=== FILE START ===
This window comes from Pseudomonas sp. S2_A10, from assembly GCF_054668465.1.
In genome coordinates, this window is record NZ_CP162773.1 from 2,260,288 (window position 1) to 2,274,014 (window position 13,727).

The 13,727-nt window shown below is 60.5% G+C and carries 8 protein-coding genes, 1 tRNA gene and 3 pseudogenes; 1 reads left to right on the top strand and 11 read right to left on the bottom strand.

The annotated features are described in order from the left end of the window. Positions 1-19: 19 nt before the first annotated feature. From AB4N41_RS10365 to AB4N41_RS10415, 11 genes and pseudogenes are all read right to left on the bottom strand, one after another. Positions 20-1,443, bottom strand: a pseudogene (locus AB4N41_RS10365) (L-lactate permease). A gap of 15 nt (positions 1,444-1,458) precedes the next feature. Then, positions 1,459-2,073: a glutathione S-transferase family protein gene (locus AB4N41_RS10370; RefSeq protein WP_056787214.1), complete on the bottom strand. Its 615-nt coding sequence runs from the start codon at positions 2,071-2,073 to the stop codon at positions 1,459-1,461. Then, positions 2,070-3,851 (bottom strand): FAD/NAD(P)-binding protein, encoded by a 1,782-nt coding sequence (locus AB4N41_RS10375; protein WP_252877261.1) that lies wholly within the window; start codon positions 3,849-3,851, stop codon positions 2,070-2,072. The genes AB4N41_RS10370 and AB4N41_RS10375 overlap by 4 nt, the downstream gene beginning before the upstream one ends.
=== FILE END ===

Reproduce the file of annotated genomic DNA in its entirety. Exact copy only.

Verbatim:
This window comes from Pseudomonas sp. S2_A10, from assembly GCF_054668465.1.
In genome coordinates, this window is record NZ_CP162773.1 from 2,260,288 (window position 1) to 2,274,014 (window position 13,727).

The 13,727-nt window shown below is 60.5% G+C and carries 8 protein-coding genes, 1 tRNA gene and 3 pseudogenes; 1 reads left to right on the top strand and 11 read right to left on the bottom strand.

The annotated features are described in order from the left end of the window. Positions 1-19: 19 nt before the first annotated feature. From AB4N41_RS10365 to AB4N41_RS10415, 11 genes and pseudogenes are all read right to left on the bottom strand, one after another. Positions 20-1,443, bottom strand: a pseudogene (locus AB4N41_RS10365) (L-lactate permease). A gap of 15 nt (positions 1,444-1,458) precedes the next feature. Then, positions 1,459-2,073: a glutathione S-transferase family protein gene (locus AB4N41_RS10370; RefSeq protein WP_056787214.1), complete on the bottom strand. Its 615-nt coding sequence runs from the start codon at positions 2,071-2,073 to the stop codon at positions 1,459-1,461. Then, positions 2,070-3,851 (bottom strand): FAD/NAD(P)-binding protein, encoded by a 1,782-nt coding sequence (locus AB4N41_RS10375; protein WP_252877261.1) that lies wholly within the window; start codon positions 3,849-3,851, stop codon positions 2,070-2,072. The genes AB4N41_RS10370 and AB4N41_RS10375 overlap by 4 nt, the downstream gene beginning before the upstream one ends.